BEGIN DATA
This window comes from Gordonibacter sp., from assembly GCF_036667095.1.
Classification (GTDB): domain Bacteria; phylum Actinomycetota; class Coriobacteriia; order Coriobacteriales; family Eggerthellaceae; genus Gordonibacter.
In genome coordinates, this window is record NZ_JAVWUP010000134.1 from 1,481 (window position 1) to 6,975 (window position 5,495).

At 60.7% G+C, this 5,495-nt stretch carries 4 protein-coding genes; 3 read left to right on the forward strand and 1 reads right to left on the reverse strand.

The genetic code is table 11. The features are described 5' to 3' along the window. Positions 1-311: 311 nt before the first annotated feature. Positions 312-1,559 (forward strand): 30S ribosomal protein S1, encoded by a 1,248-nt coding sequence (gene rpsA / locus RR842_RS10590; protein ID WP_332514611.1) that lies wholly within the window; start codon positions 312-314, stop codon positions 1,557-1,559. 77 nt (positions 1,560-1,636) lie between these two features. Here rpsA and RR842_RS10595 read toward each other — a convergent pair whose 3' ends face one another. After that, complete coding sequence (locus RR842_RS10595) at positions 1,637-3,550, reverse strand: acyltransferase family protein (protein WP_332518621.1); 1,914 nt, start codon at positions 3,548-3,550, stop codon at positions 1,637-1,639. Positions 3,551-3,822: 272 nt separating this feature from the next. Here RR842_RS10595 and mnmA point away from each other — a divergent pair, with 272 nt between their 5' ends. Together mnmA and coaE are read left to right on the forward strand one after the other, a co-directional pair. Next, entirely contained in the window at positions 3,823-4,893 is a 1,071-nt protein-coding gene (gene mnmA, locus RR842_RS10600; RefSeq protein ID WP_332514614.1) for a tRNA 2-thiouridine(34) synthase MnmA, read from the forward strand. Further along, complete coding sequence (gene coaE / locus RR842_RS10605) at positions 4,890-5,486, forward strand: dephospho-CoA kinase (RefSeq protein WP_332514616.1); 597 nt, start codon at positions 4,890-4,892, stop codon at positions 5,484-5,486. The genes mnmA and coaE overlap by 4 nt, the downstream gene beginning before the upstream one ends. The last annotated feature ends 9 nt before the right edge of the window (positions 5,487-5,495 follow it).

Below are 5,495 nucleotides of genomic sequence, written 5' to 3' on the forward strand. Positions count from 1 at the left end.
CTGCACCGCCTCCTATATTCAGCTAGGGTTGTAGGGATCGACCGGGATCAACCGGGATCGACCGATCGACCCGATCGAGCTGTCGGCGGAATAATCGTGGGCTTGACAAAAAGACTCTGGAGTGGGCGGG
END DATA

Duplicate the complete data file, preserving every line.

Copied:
This window comes from Gordonibacter sp., from assembly GCF_036667095.1.
Classification (GTDB): domain Bacteria; phylum Actinomycetota; class Coriobacteriia; order Coriobacteriales; family Eggerthellaceae; genus Gordonibacter.
In genome coordinates, this window is record NZ_JAVWUP010000134.1 from 1,481 (window position 1) to 6,975 (window position 5,495).

At 60.7% G+C, this 5,495-nt stretch carries 4 protein-coding genes; 3 read left to right on the forward strand and 1 reads right to left on the reverse strand.

The genetic code is table 11. The features are described 5' to 3' along the window. Positions 1-311: 311 nt before the first annotated feature. Positions 312-1,559 (forward strand): 30S ribosomal protein S1, encoded by a 1,248-nt coding sequence (gene rpsA / locus RR842_RS10590; protein ID WP_332514611.1) that lies wholly within the window; start codon positions 312-314, stop codon positions 1,557-1,559. 77 nt (positions 1,560-1,636) lie between these two features. Here rpsA and RR842_RS10595 read toward each other — a convergent pair whose 3' ends face one another. After that, complete coding sequence (locus RR842_RS10595) at positions 1,637-3,550, reverse strand: acyltransferase family protein (protein WP_332518621.1); 1,914 nt, start codon at positions 3,548-3,550, stop codon at positions 1,637-1,639. Positions 3,551-3,822: 272 nt separating this feature from the next. Here RR842_RS10595 and mnmA point away from each other — a divergent pair, with 272 nt between their 5' ends. Together mnmA and coaE are read left to right on the forward strand one after the other, a co-directional pair. Next, entirely contained in the window at positions 3,823-4,893 is a 1,071-nt protein-coding gene (gene mnmA, locus RR842_RS10600; RefSeq protein ID WP_332514614.1) for a tRNA 2-thiouridine(34) synthase MnmA, read from the forward strand. Further along, complete coding sequence (gene coaE / locus RR842_RS10605) at positions 4,890-5,486, forward strand: dephospho-CoA kinase (RefSeq protein WP_332514616.1); 597 nt, start codon at positions 4,890-4,892, stop codon at positions 5,484-5,486. The genes mnmA and coaE overlap by 4 nt, the downstream gene beginning before the upstream one ends. The last annotated feature ends 9 nt before the right edge of the window (positions 5,487-5,495 follow it).

Below are 5,495 nucleotides of genomic sequence, written 5' to 3' on the forward strand. Positions count from 1 at the left end.
CTGCACCGCCTCCTATATTCAGCTAGGGTTGTAGGGATCGACCGGGATCAACCGGGATCGACCGATCGACCCGATCGAGCTGTCGGCGGAATAATCGTGGGCTTGACAAAAAGACTCTGGAGTGGGCGGG